Since its IPO in March 2014, 2U (NASDAQ: TWOU) stock is up over 160% as the company forges partnerships with famous schools, including Georgetown, Yale, Berkeley, and New York University.
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Last week, Supernova analyst David Kretzmann spent time with company co-founder and CEO Chip Paucek at CES 2017. Tune in to learn more about 2U's unique business, Paucek's vision for the company, and what shareholders should watch in the coming years.
A full transcript follows the video.
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David Kretzmann:David Kretzmann here with Motley Fool Supernova, and I'm thrilled to be joined by the co-founder and CEO of 2U, Chip Paucek. Chip, thank you so much for taking time out of your schedule to talk with us.
Chip Paucek:No problem. Thrilled to be here.
Kretzmann:Why don't we start off by [you explaining] just a little bit about 2U -- what the company does [and] what your mission is for people who aren't familiar with the company.
Paucek:We partner with top universities to build really high-quality online degree programs. Schools like USC, Georgetown, Berkeley, Chapel Hill. And all of these programs -- you're getting the same degree as you would on campus, but you're doing it online in live, face-to-face instruction with your professor.
The average class size across our portfolio is only 12 students. So super intimate live classes, and for the first time ever, you don't have to pick up your life, quit your job, and move to attend a great grad school, like getting an MBA, or a Master of Data Science, or even a Master of Nursing. So we do a lot of programs that people wouldn't know you could do online, like speech therapy, occupational therapy, and nursing.
Kretzmann:And once you have a program established at a college or university, what are steps that 2U takes to expand enrollment over time?
Paucek:We provide not only the funding to get the program going but a variety of services behind the scenes. One of the reasons most people haven't heard of us, even though we're public, is that we are inherently behind the scenes. These are Berkeley programs, or Northwestern programs -- they're not 2U students.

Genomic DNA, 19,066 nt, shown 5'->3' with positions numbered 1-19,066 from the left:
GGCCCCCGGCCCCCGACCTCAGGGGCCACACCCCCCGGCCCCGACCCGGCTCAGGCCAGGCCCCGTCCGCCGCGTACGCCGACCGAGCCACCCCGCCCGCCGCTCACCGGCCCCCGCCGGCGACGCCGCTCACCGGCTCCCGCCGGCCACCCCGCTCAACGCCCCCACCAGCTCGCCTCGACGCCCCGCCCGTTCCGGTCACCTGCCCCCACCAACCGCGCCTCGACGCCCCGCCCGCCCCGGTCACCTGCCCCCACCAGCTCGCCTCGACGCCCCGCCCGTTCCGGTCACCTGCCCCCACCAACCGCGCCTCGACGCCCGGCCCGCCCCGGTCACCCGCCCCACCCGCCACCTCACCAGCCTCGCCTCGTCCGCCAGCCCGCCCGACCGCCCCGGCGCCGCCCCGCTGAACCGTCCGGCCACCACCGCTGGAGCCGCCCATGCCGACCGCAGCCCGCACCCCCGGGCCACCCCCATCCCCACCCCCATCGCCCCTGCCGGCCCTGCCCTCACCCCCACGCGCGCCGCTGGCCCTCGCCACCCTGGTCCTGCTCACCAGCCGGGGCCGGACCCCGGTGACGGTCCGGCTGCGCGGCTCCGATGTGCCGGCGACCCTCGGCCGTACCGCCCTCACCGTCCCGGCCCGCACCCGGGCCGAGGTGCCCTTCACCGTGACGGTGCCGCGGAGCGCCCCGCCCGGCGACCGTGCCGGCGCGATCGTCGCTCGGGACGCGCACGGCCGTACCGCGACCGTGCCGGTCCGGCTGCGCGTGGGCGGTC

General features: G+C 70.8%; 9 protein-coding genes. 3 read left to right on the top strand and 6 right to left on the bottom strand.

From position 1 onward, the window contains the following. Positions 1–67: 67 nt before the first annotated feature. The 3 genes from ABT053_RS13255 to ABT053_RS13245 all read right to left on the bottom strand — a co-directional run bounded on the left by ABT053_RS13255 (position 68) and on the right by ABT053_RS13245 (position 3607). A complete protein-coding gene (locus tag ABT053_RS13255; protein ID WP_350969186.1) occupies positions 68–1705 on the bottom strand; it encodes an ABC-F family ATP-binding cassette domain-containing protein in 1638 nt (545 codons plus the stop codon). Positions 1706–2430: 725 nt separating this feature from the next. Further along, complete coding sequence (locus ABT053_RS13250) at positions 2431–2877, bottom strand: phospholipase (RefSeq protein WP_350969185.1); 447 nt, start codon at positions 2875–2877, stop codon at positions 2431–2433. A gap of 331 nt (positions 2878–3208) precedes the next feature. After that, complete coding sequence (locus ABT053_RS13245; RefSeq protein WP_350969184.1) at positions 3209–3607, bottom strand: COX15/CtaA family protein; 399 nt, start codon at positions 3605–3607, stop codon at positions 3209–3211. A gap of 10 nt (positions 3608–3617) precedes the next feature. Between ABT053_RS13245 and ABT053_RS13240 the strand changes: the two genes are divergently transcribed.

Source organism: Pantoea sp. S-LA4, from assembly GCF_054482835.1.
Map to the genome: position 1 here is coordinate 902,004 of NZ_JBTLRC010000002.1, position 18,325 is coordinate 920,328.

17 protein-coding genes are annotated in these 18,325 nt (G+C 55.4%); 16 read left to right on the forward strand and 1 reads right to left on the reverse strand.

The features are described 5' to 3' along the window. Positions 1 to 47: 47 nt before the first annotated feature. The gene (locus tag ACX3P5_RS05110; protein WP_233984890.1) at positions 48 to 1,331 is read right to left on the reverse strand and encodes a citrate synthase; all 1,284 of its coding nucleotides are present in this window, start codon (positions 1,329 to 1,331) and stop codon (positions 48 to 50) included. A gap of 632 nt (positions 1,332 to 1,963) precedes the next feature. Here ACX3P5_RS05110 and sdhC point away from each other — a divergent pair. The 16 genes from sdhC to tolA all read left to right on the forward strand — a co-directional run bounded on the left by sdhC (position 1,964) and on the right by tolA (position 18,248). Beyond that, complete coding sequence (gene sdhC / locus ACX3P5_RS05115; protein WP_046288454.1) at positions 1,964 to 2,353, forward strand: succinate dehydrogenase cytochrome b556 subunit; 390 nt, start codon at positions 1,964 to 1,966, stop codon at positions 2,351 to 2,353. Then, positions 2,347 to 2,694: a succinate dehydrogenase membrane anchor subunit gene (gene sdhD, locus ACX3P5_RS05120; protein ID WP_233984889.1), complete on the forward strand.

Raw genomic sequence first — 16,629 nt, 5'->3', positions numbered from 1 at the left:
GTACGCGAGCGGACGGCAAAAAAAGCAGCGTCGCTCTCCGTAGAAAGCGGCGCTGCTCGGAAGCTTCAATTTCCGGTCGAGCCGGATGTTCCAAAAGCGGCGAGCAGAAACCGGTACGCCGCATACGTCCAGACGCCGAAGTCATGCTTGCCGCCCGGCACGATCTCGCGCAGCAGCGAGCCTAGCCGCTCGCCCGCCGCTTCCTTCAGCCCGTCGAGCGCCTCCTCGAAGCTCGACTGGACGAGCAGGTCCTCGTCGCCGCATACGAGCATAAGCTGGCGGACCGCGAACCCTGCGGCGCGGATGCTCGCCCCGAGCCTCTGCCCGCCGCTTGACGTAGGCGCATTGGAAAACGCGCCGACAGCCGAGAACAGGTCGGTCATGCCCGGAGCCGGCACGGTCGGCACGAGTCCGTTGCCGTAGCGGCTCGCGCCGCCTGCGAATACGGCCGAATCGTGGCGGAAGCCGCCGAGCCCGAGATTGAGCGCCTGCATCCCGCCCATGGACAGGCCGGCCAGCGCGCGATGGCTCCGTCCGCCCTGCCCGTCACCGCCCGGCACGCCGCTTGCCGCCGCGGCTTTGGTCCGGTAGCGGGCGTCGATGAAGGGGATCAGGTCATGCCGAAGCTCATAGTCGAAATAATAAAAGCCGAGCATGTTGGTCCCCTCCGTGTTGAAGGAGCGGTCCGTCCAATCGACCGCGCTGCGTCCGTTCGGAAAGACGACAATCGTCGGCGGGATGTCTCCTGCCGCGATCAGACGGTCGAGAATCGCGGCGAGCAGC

We provide the support to the students, we build all of the courses for the faculty, but it's the real faculty from the school. We do things like clinical placements for people that are doing, let's say, a midwifery degree. In one of our degrees, you're literally delivering babies, and you wouldn't want to go to a midwife that delivered a virtual baby. You have to go into the field. So we arrange those clinical experiences, and all of the technology associated with the entire experience is us.
Now, it's the same degree you would get on campus. It's the school's accreditation, the school's degree, the school's admissions decision. But one of the things we also do is help them recruit great students on a worldwide basis.
Kretzmann:And students who are enrolled in an online course. Do they get any sort of exclusive content or something that they wouldn't be able to get in the traditional classroom?
Paucek:Well, the way to think about it is it's like if you took the great campus instruction that you would see on campus, and you figured out how to bring that to life online. So the students are consuming a variety of content asynchronously. I hate that term, because people don't understand it but the canned content.
So we're filming professors creating high-quality online content, but then, each week, you're choosing a live class time, and you go to class with your other fellow online students, and you're live. So it looks a little bit like the beginning of The Brady Bunch-- not to date myself -- but with the squares.
You're literally live with your fellow classmates and a great professor. It's not like you're a camera at the back of the campus classroom. This is really you, live, with your fellow classmates, and people form relationships that you would not typically see in an online program. One of the things I'm proud of is when students describe what it feels like to be in one of our programs, the most common adjective is "intimate". You wouldn't think that was an online program, because you really meet people.
And then finally, you end up doing physical immersions where you go to the campus. Now, it's typically done over a weekend, so that you can do it on your own time. You don't have to quit your job. I would say, really, that's the biggest thing about 2U. I feel really blessed. The company's done really well.